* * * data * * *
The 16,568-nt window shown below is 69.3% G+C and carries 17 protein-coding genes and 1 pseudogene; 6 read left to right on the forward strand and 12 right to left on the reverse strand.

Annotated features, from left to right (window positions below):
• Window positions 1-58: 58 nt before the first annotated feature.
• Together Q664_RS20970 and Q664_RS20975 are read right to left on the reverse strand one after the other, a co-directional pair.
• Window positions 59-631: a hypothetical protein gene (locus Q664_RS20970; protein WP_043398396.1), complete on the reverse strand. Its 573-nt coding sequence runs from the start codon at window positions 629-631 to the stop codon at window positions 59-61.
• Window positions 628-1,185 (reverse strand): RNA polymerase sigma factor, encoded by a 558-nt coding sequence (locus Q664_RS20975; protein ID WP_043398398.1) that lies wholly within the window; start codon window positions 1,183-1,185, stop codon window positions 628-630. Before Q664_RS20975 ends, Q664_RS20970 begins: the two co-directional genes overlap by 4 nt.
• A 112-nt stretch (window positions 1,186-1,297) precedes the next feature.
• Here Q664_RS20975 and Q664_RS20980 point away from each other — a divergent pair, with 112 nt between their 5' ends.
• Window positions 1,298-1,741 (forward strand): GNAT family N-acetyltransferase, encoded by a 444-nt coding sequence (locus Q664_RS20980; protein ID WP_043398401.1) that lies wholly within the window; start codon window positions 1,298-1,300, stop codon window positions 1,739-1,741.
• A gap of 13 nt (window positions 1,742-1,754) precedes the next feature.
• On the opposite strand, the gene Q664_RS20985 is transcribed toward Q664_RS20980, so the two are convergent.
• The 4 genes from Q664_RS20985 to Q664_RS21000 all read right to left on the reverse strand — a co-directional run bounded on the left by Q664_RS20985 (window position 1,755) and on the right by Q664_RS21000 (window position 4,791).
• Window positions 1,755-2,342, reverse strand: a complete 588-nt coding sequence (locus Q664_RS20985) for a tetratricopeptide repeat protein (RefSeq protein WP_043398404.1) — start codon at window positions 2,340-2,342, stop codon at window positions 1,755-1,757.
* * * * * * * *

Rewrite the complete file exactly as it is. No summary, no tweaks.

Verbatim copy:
The 16,568-nt window shown below is 69.3% G+C and carries 17 protein-coding genes and 1 pseudogene; 6 read left to right on the forward strand and 12 right to left on the reverse strand.

Annotated features, from left to right (window positions below):
• Window positions 1-58: 58 nt before the first annotated feature.
• Together Q664_RS20970 and Q664_RS20975 are read right to left on the reverse strand one after the other, a co-directional pair.
• Window positions 59-631: a hypothetical protein gene (locus Q664_RS20970; protein WP_043398396.1), complete on the reverse strand. Its 573-nt coding sequence runs from the start codon at window positions 629-631 to the stop codon at window positions 59-61.
• Window positions 628-1,185 (reverse strand): RNA polymerase sigma factor, encoded by a 558-nt coding sequence (locus Q664_RS20975; protein ID WP_043398398.1) that lies wholly within the window; start codon window positions 1,183-1,185, stop codon window positions 628-630. Before Q664_RS20975 ends, Q664_RS20970 begins: the two co-directional genes overlap by 4 nt.
• A 112-nt stretch (window positions 1,186-1,297) precedes the next feature.
• Here Q664_RS20975 and Q664_RS20980 point away from each other — a divergent pair, with 112 nt between their 5' ends.
• Window positions 1,298-1,741 (forward strand): GNAT family N-acetyltransferase, encoded by a 444-nt coding sequence (locus Q664_RS20980; protein ID WP_043398401.1) that lies wholly within the window; start codon window positions 1,298-1,300, stop codon window positions 1,739-1,741.
• A gap of 13 nt (window positions 1,742-1,754) precedes the next feature.
• On the opposite strand, the gene Q664_RS20985 is transcribed toward Q664_RS20980, so the two are convergent.
• The 4 genes from Q664_RS20985 to Q664_RS21000 all read right to left on the reverse strand — a co-directional run bounded on the left by Q664_RS20985 (window position 1,755) and on the right by Q664_RS21000 (window position 4,791).
• Window positions 1,755-2,342, reverse strand: a complete 588-nt coding sequence (locus Q664_RS20985) for a tetratricopeptide repeat protein (RefSeq protein WP_043398404.1) — start codon at window positions 2,340-2,342, stop codon at window positions 1,755-1,757.